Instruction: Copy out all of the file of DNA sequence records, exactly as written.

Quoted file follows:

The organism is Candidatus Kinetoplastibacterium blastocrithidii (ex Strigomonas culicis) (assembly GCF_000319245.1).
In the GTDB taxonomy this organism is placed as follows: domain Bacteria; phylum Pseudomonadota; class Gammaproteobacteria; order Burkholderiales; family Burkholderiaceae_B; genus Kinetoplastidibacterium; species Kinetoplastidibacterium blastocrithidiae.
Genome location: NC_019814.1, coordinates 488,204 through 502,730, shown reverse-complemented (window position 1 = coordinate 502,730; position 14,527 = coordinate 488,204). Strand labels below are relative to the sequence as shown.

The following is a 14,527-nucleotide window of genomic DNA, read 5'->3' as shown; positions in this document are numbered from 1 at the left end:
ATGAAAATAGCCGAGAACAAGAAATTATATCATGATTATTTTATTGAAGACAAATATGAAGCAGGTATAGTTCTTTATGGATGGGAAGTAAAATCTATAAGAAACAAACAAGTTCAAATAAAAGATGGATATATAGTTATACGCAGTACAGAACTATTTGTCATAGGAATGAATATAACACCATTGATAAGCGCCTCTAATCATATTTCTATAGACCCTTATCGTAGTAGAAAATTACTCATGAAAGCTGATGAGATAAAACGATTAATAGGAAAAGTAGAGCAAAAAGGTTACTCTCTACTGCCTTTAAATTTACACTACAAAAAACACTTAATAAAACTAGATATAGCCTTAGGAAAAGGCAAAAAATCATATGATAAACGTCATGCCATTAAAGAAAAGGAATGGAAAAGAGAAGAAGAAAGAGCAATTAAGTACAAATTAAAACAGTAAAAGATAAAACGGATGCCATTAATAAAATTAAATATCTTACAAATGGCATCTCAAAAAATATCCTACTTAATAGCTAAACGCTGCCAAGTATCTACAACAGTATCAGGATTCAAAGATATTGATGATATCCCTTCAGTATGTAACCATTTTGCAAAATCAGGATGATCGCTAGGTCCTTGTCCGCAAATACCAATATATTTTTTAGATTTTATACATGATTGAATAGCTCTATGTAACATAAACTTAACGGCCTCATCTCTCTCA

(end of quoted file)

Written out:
The organism is Candidatus Kinetoplastibacterium blastocrithidii (ex Strigomonas culicis) (assembly GCF_000319245.1).
In the GTDB taxonomy this organism is placed as follows: domain Bacteria; phylum Pseudomonadota; class Gammaproteobacteria; order Burkholderiales; family Burkholderiaceae_B; genus Kinetoplastidibacterium; species Kinetoplastidibacterium blastocrithidiae.
Genome location: NC_019814.1, coordinates 488,204 through 502,730, shown reverse-complemented (window position 1 = coordinate 502,730; position 14,527 = coordinate 488,204). Strand labels below are relative to the sequence as shown.

The following is a 14,527-nucleotide window of genomic DNA, read 5'->3' as shown; positions in this document are numbered from 1 at the left end:
ATGAAAATAGCCGAGAACAAGAAATTATATCATGATTATTTTATTGAAGACAAATATGAAGCAGGTATAGTTCTTTATGGATGGGAAGTAAAATCTATAAGAAACAAACAAGTTCAAATAAAAGATGGATATATAGTTATACGCAGTACAGAACTATTTGTCATAGGAATGAATATAACACCATTGATAAGCGCCTCTAATCATATTTCTATAGACCCTTATCGTAGTAGAAAATTACTCATGAAAGCTGATGAGATAAAACGATTAATAGGAAAAGTAGAGCAAAAAGGTTACTCTCTACTGCCTTTAAATTTACACTACAAAAAACACTTAATAAAACTAGATATAGCCTTAGGAAAAGGCAAAAAATCATATGATAAACGTCATGCCATTAAAGAAAAGGAATGGAAAAGAGAAGAAGAAAGAGCAATTAAGTACAAATTAAAACAGTAAAAGATAAAACGGATGCCATTAATAAAATTAAATATCTTACAAATGGCATCTCAAAAAATATCCTACTTAATAGCTAAACGCTGCCAAGTATCTACAACAGTATCAGGATTCAAAGATATTGATGATATCCCTTCAGTATGTAACCATTTTGCAAAATCAGGATGATCGCTAGGTCCTTGTCCGCAAATACCAATATATTTTTTAGATTTTATACATGATTGAATAGCTCTATGTAACATAAACTTAACGGCCTCATCTCTCTCA